What is in it for the larger student community you ask? Well, let’s break it down in the form of a case, shall we? *Takes out the Victor Cheng manual and a bright-pink felt tip markers because not all stereotypes are wholly untrue!


  • All students
  • Future: As employers, in charge of recruiting, we must ensure fair and equal recruiting practices and a safe culture for the full expression of the identities of all stakeholders. This begins with the education of the individual, especially through Organisational Behaviour and Human Resources courses at reputed B-schools such as the IIM’s. Several MNC and Indian firms have mandates for inclusive hiring, healthcare benefits extended to same-sex partners and surrogate/adopted children and policies against discrimination at the workplace. However, most firms have just evolved into being gender-sensitive and are still not cognisant of other sources of diversity. A Deloitte Insights report (2017) also suggests 69% of executives rate diversity and inclusion as an important workplace issue, a steep increase from the 59% in 2014
  • Present: Diversity, not only of academic backgrounds but of identities, helps an MBA school improve classroom discussions and better its reputation on universally recognised rankings. The signalling of a student’s initiative on campus to be inclusive would embolden candidates of a wider spectrum to give the CAT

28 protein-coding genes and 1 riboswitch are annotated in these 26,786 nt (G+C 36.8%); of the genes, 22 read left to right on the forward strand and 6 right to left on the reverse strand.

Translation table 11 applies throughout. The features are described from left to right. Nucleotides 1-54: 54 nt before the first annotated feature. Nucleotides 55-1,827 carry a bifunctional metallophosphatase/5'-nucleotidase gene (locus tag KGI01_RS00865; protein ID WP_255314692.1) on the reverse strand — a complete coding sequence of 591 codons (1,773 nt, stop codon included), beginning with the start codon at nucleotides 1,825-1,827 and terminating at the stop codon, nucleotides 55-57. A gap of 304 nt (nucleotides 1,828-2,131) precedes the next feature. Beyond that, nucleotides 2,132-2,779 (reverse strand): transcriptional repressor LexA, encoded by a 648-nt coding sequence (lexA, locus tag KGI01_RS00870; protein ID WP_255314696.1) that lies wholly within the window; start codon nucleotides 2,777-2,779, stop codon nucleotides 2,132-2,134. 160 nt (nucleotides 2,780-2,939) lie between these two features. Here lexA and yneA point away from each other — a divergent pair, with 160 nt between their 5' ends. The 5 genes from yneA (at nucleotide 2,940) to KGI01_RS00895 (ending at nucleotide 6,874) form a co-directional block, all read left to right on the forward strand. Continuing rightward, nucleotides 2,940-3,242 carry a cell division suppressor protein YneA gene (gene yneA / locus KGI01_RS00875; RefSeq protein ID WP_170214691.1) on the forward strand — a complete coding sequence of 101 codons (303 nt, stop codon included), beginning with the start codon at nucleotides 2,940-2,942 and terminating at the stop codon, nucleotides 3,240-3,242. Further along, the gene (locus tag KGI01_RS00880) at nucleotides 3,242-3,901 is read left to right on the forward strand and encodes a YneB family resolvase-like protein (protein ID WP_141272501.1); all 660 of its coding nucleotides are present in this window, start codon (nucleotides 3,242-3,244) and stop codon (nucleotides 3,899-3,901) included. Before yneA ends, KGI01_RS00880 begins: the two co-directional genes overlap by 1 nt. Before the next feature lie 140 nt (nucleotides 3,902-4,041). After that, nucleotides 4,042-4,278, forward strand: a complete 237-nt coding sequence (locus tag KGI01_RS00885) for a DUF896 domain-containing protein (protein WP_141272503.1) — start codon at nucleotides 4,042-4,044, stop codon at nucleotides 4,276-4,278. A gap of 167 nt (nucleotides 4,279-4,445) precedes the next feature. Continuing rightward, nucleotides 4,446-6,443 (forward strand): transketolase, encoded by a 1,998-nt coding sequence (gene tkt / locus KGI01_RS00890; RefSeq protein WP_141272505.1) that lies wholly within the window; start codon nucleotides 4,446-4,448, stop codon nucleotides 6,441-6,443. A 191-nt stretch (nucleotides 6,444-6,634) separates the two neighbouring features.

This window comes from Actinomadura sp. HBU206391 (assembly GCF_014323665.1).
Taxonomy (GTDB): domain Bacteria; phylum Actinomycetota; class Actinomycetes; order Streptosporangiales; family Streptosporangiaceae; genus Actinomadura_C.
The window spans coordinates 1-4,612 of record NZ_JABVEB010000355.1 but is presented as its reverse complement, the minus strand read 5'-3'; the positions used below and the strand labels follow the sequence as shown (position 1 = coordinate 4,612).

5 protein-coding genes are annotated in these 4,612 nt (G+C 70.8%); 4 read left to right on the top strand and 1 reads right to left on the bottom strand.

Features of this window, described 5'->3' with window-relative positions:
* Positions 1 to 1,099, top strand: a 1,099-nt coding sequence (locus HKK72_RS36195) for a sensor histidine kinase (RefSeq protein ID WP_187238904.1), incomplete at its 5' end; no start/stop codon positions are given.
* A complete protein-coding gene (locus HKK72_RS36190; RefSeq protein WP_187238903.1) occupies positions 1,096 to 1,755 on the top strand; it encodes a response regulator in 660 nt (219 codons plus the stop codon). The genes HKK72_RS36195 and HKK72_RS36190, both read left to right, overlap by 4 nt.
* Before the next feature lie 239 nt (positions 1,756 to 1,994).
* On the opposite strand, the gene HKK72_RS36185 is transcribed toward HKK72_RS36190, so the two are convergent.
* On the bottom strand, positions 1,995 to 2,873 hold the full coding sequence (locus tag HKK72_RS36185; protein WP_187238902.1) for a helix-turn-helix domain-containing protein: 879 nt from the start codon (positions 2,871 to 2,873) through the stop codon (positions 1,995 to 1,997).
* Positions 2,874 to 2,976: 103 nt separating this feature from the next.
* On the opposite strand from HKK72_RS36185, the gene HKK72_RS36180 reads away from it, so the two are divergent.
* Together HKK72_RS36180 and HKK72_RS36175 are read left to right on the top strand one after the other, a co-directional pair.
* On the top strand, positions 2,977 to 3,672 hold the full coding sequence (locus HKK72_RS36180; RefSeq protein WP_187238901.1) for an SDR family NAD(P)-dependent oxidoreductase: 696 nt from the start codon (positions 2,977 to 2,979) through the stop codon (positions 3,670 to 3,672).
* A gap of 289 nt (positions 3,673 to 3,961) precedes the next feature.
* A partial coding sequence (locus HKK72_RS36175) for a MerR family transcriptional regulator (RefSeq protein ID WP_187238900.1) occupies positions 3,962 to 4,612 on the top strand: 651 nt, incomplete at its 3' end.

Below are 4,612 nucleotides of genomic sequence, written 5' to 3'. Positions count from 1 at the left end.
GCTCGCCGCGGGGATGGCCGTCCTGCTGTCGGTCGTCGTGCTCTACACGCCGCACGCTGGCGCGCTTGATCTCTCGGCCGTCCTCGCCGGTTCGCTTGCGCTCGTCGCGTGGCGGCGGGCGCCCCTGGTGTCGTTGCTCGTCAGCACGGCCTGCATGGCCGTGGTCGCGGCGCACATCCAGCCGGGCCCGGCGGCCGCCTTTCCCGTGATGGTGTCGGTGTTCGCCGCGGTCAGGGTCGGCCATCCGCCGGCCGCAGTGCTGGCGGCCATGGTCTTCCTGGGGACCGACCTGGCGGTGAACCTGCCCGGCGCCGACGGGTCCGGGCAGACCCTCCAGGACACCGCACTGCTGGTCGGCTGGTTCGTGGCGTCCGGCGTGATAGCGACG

• Within the community
  • Health: Sexuality, gender-specific harassment issues and health concerns such as HIV and STD‘s are still taboo subjects for which there are is a need to help students reach out to professional organisations outside the institute. The club would be a conduit to collaborate with NGO’s and counselling centres that ensure confidentiality and professionalism in dealing with such cases.
  • Networking: The club also acts as an informal networking and support group where like-minded individuals can share freely without fear of prejudice
  • Professional Instances: Diversity is increasingly a corporate priority. The Tata Group wanting 25% of its employees to be women and aiming to achieve a 5% representation from the LGBT community[4]; awareness campaigns on social media by reputed consulting firms; American Express‘ India Health Insurance Plan for same-sex partners and surrogate children, Godrej’s commitment to extending Diversity and Inclusion (D&I) commitments to even remote factories in the North-East[5] are just but a few instances. There is a burgeoning demand for firms such as Interweave Consulting works on fair hiring practices and equal opportunity recruitment policies


Making it official

In trying to gain formal recognition for QUEst, IIMB with help from the student community, Student Union and faculty, we have the following objectives:

  • Ensure financial resources are available to organise talks, movie screenings, art exhibitions, music and dance events dedicated to promoting members of the marginalised community, international essay competitions, pride marches, awareness drives, access to health centres and much more